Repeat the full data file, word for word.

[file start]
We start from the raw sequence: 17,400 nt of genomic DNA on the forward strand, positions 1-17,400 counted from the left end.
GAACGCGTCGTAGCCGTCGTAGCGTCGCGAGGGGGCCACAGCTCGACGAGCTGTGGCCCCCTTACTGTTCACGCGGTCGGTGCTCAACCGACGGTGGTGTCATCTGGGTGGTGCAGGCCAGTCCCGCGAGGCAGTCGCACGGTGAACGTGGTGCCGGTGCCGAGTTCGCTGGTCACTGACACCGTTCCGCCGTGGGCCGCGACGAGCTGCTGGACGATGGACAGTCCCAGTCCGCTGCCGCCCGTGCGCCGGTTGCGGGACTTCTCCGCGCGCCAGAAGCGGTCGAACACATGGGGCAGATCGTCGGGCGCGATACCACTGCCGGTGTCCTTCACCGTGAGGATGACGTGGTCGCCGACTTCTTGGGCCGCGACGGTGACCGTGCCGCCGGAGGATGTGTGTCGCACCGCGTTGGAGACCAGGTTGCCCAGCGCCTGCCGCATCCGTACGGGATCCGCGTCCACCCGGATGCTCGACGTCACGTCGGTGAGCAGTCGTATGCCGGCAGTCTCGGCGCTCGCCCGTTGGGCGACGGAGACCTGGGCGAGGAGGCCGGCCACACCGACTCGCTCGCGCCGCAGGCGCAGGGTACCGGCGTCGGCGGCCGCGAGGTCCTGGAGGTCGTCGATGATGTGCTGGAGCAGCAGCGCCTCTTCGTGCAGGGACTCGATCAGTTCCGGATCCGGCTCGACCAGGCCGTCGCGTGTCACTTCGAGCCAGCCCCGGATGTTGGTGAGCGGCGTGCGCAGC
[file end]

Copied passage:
We start from the raw sequence: 17,400 nt of genomic DNA on the forward strand, positions 1-17,400 counted from the left end.
GAACGCGTCGTAGCCGTCGTAGCGTCGCGAGGGGGCCACAGCTCGACGAGCTGTGGCCCCCTTACTGTTCACGCGGTCGGTGCTCAACCGACGGTGGTGTCATCTGGGTGGTGCAGGCCAGTCCCGCGAGGCAGTCGCACGGTGAACGTGGTGCCGGTGCCGAGTTCGCTGGTCACTGACACCGTTCCGCCGTGGGCCGCGACGAGCTGCTGGACGATGGACAGTCCCAGTCCGCTGCCGCCCGTGCGCCGGTTGCGGGACTTCTCCGCGCGCCAGAAGCGGTCGAACACATGGGGCAGATCGTCGGGCGCGATACCACTGCCGGTGTCCTTCACCGTGAGGATGACGTGGTCGCCGACTTCTTGGGCCGCGACGGTGACCGTGCCGCCGGAGGATGTGTGTCGCACCGCGTTGGAGACCAGGTTGCCCAGCGCCTGCCGCATCCGTACGGGATCCGCGTCCACCCGGATGCTCGACGTCACGTCGGTGAGCAGTCGTATGCCGGCAGTCTCGGCGCTCGCCCGTTGGGCGACGGAGACCTGGGCGAGGAGGCCGGCCACACCGACTCGCTCGCGCCGCAGGCGCAGGGTACCGGCGTCGGCGGCCGCGAGGTCCTGGAGGTCGTCGATGATGTGCTGGAGCAGCAGCGCCTCTTCGTGCAGGGACTCGATCAGTTCCGGATCCGGCTCGACCAGGCCGTCGCGTGTCACTTCGAGCCAGCCCCGGATGTTGGTGAGCGGCGTGCGCAGC